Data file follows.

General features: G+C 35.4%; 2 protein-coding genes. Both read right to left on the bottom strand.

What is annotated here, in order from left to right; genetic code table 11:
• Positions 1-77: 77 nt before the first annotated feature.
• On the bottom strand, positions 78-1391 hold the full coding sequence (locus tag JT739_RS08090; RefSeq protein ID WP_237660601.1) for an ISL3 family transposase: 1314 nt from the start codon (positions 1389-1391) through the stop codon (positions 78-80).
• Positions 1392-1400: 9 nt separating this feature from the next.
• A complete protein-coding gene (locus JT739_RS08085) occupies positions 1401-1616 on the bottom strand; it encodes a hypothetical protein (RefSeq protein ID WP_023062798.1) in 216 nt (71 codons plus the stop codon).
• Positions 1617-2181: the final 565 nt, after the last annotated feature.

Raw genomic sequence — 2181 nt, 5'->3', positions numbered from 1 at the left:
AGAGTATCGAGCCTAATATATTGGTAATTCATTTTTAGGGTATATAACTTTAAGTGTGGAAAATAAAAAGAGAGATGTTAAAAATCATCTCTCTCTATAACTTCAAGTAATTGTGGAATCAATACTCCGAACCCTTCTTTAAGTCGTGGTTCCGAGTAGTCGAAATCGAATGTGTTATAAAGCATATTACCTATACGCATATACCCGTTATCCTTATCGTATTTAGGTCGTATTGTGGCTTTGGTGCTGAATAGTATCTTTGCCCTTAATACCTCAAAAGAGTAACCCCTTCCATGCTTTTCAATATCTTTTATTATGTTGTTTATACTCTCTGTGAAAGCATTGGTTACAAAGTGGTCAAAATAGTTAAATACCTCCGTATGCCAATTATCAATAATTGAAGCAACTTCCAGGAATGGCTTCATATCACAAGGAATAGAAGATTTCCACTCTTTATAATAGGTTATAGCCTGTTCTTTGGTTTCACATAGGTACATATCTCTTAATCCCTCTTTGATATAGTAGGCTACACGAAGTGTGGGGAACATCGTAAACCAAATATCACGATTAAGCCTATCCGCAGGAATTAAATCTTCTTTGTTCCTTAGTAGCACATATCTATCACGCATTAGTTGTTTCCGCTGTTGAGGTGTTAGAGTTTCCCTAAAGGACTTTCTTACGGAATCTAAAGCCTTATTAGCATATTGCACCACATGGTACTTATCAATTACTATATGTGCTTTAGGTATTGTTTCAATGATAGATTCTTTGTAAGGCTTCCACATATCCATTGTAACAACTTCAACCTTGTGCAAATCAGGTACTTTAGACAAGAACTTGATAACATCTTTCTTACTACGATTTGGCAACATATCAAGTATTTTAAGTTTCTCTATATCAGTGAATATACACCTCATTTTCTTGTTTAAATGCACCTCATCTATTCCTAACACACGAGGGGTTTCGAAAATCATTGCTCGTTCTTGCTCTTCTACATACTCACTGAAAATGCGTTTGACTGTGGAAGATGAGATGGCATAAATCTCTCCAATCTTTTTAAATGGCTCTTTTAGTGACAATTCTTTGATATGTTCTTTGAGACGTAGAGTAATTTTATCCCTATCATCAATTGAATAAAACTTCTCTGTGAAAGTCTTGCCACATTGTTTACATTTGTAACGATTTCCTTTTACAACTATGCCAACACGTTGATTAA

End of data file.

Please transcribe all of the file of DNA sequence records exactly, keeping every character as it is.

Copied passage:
General features: G+C 35.4%; 2 protein-coding genes. Both read right to left on the bottom strand.

What is annotated here, in order from left to right; genetic code table 11:
• Positions 1-77: 77 nt before the first annotated feature.
• On the bottom strand, positions 78-1391 hold the full coding sequence (locus tag JT739_RS08090; RefSeq protein ID WP_237660601.1) for an ISL3 family transposase: 1314 nt from the start codon (positions 1389-1391) through the stop codon (positions 78-80).
• Positions 1392-1400: 9 nt separating this feature from the next.
• A complete protein-coding gene (locus JT739_RS08085) occupies positions 1401-1616 on the bottom strand; it encodes a hypothetical protein (RefSeq protein ID WP_023062798.1) in 216 nt (71 codons plus the stop codon).
• Positions 1617-2181: the final 565 nt, after the last annotated feature.

Raw genomic sequence — 2181 nt, 5'->3', positions numbered from 1 at the left:
AGAGTATCGAGCCTAATATATTGGTAATTCATTTTTAGGGTATATAACTTTAAGTGTGGAAAATAAAAAGAGAGATGTTAAAAATCATCTCTCTCTATAACTTCAAGTAATTGTGGAATCAATACTCCGAACCCTTCTTTAAGTCGTGGTTCCGAGTAGTCGAAATCGAATGTGTTATAAAGCATATTACCTATACGCATATACCCGTTATCCTTATCGTATTTAGGTCGTATTGTGGCTTTGGTGCTGAATAGTATCTTTGCCCTTAATACCTCAAAAGAGTAACCCCTTCCATGCTTTTCAATATCTTTTATTATGTTGTTTATACTCTCTGTGAAAGCATTGGTTACAAAGTGGTCAAAATAGTTAAATACCTCCGTATGCCAATTATCAATAATTGAAGCAACTTCCAGGAATGGCTTCATATCACAAGGAATAGAAGATTTCCACTCTTTATAATAGGTTATAGCCTGTTCTTTGGTTTCACATAGGTACATATCTCTTAATCCCTCTTTGATATAGTAGGCTACACGAAGTGTGGGGAACATCGTAAACCAAATATCACGATTAAGCCTATCCGCAGGAATTAAATCTTCTTTGTTCCTTAGTAGCACATATCTATCACGCATTAGTTGTTTCCGCTGTTGAGGTGTTAGAGTTTCCCTAAAGGACTTTCTTACGGAATCTAAAGCCTTATTAGCATATTGCACCACATGGTACTTATCAATTACTATATGTGCTTTAGGTATTGTTTCAATGATAGATTCTTTGTAAGGCTTCCACATATCCATTGTAACAACTTCAACCTTGTGCAAATCAGGTACTTTAGACAAGAACTTGATAACATCTTTCTTACTACGATTTGGCAACATATCAAGTATTTTAAGTTTCTCTATATCAGTGAATATACACCTCATTTTCTTGTTTAAATGCACCTCATCTATTCCTAACACACGAGGGGTTTCGAAAATCATTGCTCGTTCTTGCTCTTCTACATACTCACTGAAAATGCGTTTGACTGTGGAAGATGAGATGGCATAAATCTCTCCAATCTTTTTAAATGGCTCTTTTAGTGACAATTCTTTGATATGTTCTTTGAGACGTAGAGTAATTTTATCCCTATCATCAATTGAATAAAACTTCTCTGTGAAAGTCTTGCCACATTGTTTACATTTGTAACGATTTCCTTTTACAACTATGCCAACACGTTGATTAA